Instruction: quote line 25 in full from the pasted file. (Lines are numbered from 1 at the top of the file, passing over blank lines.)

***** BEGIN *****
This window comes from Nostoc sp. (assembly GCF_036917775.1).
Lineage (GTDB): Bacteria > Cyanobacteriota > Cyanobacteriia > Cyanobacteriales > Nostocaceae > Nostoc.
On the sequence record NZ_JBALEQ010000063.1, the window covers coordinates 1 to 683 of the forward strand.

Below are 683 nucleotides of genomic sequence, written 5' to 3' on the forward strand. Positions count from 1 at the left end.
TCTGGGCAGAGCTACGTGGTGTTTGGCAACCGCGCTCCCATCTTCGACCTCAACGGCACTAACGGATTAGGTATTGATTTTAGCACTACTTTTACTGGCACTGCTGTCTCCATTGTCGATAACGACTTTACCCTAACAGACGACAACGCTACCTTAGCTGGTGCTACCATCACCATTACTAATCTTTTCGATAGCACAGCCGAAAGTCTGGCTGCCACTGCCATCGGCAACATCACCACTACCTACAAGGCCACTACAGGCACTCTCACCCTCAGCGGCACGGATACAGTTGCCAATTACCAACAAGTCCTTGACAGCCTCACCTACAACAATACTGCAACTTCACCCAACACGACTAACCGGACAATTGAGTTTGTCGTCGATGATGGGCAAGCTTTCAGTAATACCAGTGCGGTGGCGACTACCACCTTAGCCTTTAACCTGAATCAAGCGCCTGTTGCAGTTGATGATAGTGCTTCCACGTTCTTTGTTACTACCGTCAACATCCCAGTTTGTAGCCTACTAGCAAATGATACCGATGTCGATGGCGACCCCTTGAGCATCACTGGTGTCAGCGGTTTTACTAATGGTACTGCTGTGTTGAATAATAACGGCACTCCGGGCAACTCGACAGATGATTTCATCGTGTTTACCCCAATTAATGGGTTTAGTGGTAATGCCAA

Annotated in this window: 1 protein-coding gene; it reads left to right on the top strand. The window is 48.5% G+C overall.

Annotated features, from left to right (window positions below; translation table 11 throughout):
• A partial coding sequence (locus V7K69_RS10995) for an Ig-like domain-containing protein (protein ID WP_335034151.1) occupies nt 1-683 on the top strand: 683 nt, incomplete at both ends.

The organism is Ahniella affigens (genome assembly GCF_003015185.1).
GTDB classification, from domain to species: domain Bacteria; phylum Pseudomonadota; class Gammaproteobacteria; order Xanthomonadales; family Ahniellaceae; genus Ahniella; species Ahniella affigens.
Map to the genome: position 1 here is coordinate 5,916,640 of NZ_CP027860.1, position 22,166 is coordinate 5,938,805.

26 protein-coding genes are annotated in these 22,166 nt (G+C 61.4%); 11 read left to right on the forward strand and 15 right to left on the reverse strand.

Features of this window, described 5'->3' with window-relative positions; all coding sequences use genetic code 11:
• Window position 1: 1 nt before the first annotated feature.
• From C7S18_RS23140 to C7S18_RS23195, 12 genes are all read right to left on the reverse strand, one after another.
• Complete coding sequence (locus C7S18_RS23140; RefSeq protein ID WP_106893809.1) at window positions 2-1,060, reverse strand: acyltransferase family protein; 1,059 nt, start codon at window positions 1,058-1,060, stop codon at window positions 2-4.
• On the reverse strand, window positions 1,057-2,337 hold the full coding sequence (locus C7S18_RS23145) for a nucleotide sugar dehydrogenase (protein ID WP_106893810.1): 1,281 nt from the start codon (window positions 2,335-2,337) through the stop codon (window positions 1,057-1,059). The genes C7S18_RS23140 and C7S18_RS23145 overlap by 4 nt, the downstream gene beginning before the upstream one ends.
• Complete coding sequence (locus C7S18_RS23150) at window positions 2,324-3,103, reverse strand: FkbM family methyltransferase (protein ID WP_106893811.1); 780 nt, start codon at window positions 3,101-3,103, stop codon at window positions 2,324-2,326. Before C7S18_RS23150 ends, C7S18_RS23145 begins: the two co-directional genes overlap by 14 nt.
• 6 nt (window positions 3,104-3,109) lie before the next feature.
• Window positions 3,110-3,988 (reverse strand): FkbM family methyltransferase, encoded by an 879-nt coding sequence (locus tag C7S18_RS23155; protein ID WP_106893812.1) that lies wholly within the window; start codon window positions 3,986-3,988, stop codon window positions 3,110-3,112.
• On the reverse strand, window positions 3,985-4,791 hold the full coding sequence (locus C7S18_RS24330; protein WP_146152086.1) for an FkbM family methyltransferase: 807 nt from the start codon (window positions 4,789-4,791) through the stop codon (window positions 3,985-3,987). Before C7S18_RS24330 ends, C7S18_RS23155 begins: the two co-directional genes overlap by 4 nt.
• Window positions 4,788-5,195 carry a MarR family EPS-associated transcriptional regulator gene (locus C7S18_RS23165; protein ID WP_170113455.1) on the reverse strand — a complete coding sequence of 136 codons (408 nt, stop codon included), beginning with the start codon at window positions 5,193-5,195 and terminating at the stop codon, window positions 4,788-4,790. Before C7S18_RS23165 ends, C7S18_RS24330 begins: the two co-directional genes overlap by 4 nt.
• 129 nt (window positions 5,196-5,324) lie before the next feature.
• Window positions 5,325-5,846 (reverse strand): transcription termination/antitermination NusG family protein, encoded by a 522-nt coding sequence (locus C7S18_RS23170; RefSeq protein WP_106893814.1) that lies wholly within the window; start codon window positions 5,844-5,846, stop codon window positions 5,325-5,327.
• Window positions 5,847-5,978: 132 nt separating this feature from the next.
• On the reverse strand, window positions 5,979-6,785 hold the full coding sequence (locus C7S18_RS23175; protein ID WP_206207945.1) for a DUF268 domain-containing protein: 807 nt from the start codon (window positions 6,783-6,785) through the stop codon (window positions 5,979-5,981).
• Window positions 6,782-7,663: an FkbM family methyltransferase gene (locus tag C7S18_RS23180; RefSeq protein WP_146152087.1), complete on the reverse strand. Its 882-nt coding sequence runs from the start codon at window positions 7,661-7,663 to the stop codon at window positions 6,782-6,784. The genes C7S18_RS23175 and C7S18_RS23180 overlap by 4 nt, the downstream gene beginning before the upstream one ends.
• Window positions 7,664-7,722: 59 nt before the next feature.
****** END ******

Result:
• Window positions 5,847-5,978: 132 nt separating this feature from the next.